Related topics: light · laser · galaxies · physical review letters · stars

'Connecting the dots' for quantum networks

Researchers at the U.S. Naval Research Laboratory (NRL) developed a new technique that could enable future advancements in quantum technology.

A whirlpool 'Warhol' from NASA's Spitzer telescope

Unlike Andy Warhol's famous silkscreen grids of repeating images rendered in different colors, the varying hues of this galaxy represent how its appearance changes in different wavelengths of light—from visible light to ...

NASA's Webb Telescope will survey Saturn and Titan

If you stop a random person on the sidewalk and ask them what their favorite planet is, chances are their answer will be Saturn. Saturn's stunning rings are a memorable sight in any backyard telescope. But there is still ...

Why do massive (and not-so-massive) stars form?

The Milky Way Project: Probing Star Formation with a New Yellowball Catalog presents a study of 518 infant star-forming regions known as "Yellowballs," drawn from a catalog made possible by the efforts of citizen scientists. ...

Fiber-optic probe can see molecular bonds

In "Avengers: Endgame," Tony Stark warned Scott Lang that sending him into the quantum realm and bringing him back would be a "billion-to-one cosmic fluke."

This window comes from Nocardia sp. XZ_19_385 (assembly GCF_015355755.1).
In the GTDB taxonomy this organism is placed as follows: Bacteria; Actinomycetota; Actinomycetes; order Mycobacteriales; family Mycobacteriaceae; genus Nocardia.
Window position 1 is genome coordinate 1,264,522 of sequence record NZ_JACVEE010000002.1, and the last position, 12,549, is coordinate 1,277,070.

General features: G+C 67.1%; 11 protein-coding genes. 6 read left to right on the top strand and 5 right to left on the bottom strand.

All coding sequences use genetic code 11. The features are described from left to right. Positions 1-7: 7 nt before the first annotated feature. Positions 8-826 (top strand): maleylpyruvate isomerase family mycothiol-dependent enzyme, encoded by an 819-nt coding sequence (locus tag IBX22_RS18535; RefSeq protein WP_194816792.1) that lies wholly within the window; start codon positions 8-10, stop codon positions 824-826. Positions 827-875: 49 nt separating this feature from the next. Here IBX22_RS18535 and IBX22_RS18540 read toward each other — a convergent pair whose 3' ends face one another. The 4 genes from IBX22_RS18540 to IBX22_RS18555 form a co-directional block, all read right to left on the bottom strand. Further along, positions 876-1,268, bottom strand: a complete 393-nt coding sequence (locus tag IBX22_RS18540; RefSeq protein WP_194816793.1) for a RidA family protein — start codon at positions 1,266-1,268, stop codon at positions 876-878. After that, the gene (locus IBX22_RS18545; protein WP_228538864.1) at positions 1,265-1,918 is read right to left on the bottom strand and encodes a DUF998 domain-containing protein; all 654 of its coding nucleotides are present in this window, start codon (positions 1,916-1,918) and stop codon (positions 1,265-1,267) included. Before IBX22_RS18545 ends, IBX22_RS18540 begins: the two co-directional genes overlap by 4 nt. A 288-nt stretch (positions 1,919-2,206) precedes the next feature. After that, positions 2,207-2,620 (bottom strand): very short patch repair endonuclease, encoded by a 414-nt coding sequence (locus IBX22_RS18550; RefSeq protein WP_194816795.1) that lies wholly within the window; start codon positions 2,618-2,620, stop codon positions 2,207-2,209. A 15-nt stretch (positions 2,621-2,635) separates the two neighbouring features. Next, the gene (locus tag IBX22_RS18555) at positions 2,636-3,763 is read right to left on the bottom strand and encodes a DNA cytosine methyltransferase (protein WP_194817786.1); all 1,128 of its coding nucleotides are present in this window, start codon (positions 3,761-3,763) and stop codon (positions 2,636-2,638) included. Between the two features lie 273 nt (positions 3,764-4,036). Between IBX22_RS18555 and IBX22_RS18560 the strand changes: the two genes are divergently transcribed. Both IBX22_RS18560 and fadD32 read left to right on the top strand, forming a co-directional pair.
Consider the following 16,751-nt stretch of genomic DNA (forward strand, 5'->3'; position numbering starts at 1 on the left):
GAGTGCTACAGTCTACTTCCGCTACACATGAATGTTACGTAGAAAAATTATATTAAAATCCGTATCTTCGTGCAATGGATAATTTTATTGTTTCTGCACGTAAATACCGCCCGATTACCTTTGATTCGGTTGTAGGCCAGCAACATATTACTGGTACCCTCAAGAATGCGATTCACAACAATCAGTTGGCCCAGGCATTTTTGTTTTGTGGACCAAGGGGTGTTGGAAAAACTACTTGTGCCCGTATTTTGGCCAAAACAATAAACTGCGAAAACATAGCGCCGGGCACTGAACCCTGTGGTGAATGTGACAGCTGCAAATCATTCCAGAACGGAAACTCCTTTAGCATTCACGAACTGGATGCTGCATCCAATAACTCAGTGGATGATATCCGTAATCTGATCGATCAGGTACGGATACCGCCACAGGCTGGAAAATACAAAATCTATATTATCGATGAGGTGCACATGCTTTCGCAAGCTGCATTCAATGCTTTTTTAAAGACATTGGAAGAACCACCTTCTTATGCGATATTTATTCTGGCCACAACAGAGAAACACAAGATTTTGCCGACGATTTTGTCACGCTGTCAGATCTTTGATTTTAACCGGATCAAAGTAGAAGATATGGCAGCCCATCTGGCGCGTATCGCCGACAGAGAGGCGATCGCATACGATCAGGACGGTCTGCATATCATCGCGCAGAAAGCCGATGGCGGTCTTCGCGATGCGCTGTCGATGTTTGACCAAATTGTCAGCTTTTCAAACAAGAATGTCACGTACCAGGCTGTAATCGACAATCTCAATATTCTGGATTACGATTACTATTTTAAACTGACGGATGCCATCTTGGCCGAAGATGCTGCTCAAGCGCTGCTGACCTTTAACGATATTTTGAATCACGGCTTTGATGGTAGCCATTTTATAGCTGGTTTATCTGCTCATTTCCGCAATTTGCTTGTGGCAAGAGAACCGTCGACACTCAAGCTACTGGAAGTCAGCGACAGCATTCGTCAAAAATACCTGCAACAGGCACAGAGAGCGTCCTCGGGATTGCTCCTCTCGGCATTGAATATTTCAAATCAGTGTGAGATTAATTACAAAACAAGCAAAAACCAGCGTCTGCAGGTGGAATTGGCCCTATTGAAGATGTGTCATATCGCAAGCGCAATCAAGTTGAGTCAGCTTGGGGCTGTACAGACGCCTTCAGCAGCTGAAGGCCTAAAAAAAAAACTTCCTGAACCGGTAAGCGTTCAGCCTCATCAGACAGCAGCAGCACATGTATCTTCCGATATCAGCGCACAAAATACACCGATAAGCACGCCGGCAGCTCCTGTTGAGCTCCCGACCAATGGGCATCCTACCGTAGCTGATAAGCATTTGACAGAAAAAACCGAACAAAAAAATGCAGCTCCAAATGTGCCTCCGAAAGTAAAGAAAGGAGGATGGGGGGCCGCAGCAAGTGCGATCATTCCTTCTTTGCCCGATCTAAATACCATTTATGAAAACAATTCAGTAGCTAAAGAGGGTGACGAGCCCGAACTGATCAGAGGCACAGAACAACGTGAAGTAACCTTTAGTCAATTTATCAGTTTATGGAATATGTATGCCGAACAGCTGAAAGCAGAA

LED device could increase memory retention among astronauts

Hanli Liu, a professor of bioengineering at The University of Texas at Arlington, is working to improve memory and cognitive function in astronauts during space missions by directing light onto their brains.

Why you should care about better fiber optics

Fibre optic research can give us better medical equipment, improved environmental monitoring, more media channels—and maybe better solar panels.

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Wavelength

In physics, the wavelength of a sinusoidal wave is the spatial period of the wave – the distance over which the wave's shape repeats. It is usually determined by considering the distance between consecutive corresponding points of the same phase, such as crests, troughs, or zero crossings, and is a characteristic of both traveling waves and standing waves. Wavelength is commonly designated by the Greek letter lambda (λ). The concept can also be applied to periodic waves of non-sinusoidal shape. The term wavelength is also sometimes applied to modulated waves, and to the sinusoidal envelopes of modulated waves or waves formed by interference of several sinusoids.

Assuming a sinusoidal wave moving at a fixed wave speed, wavelength is inversely proportional to frequency: waves with higher frequencies have shorter wavelengths, and lower frequencies have longer wavelengths.

Examples of wave-like phenomena are sound waves, light, and water waves. A sound wave is a periodic variation in air pressure, while in light and other electromagnetic radiation the strength of the electric and the magnetic field vary. Water waves are periodic variations in the height of a body of water. In a crystal lattice vibration, atomic positions vary periodically in both lattice position and time.

Wavelength is a measure of the distance between repetitions of a shape feature such as peaks, valleys, or zero-crossings, not a measure of how far any given particle moves. For example, in waves over deep water a particle in the water moves in a circle of the same diameter as the wave height, unrelated to wavelength.

This text uses material from Wikipedia, licensed under CC BY-SA